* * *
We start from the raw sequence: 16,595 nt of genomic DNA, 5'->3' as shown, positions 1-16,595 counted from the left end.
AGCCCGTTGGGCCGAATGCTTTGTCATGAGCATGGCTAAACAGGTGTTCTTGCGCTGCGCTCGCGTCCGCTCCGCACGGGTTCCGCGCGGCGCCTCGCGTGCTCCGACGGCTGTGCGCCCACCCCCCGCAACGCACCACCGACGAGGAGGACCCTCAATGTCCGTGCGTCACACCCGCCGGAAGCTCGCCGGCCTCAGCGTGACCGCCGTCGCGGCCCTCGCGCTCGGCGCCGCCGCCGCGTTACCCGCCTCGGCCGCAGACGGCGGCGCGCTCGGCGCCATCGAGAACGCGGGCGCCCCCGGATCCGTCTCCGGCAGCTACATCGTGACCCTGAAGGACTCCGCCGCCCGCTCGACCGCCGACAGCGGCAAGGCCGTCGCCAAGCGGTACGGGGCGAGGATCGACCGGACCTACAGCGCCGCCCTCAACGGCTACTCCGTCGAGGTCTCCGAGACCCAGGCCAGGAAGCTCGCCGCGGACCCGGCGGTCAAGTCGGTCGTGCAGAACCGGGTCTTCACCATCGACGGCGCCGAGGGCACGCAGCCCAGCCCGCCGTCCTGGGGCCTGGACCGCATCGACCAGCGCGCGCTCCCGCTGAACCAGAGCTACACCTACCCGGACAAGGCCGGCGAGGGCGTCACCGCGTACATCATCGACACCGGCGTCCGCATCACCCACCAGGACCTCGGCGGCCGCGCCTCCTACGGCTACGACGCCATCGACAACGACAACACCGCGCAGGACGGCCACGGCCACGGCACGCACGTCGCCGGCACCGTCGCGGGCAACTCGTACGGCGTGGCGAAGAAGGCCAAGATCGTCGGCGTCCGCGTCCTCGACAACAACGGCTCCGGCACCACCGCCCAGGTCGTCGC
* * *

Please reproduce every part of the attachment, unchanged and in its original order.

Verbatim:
We start from the raw sequence: 16,595 nt of genomic DNA, 5'->3' as shown, positions 1-16,595 counted from the left end.
AGCCCGTTGGGCCGAATGCTTTGTCATGAGCATGGCTAAACAGGTGTTCTTGCGCTGCGCTCGCGTCCGCTCCGCACGGGTTCCGCGCGGCGCCTCGCGTGCTCCGACGGCTGTGCGCCCACCCCCCGCAACGCACCACCGACGAGGAGGACCCTCAATGTCCGTGCGTCACACCCGCCGGAAGCTCGCCGGCCTCAGCGTGACCGCCGTCGCGGCCCTCGCGCTCGGCGCCGCCGCCGCGTTACCCGCCTCGGCCGCAGACGGCGGCGCGCTCGGCGCCATCGAGAACGCGGGCGCCCCCGGATCCGTCTCCGGCAGCTACATCGTGACCCTGAAGGACTCCGCCGCCCGCTCGACCGCCGACAGCGGCAAGGCCGTCGCCAAGCGGTACGGGGCGAGGATCGACCGGACCTACAGCGCCGCCCTCAACGGCTACTCCGTCGAGGTCTCCGAGACCCAGGCCAGGAAGCTCGCCGCGGACCCGGCGGTCAAGTCGGTCGTGCAGAACCGGGTCTTCACCATCGACGGCGCCGAGGGCACGCAGCCCAGCCCGCCGTCCTGGGGCCTGGACCGCATCGACCAGCGCGCGCTCCCGCTGAACCAGAGCTACACCTACCCGGACAAGGCCGGCGAGGGCGTCACCGCGTACATCATCGACACCGGCGTCCGCATCACCCACCAGGACCTCGGCGGCCGCGCCTCCTACGGCTACGACGCCATCGACAACGACAACACCGCGCAGGACGGCCACGGCCACGGCACGCACGTCGCCGGCACCGTCGCGGGCAACTCGTACGGCGTGGCGAAGAAGGCCAAGATCGTCGGCGTCCGCGTCCTCGACAACAACGGCTCCGGCACCACCGCCCAGGTCGTCGC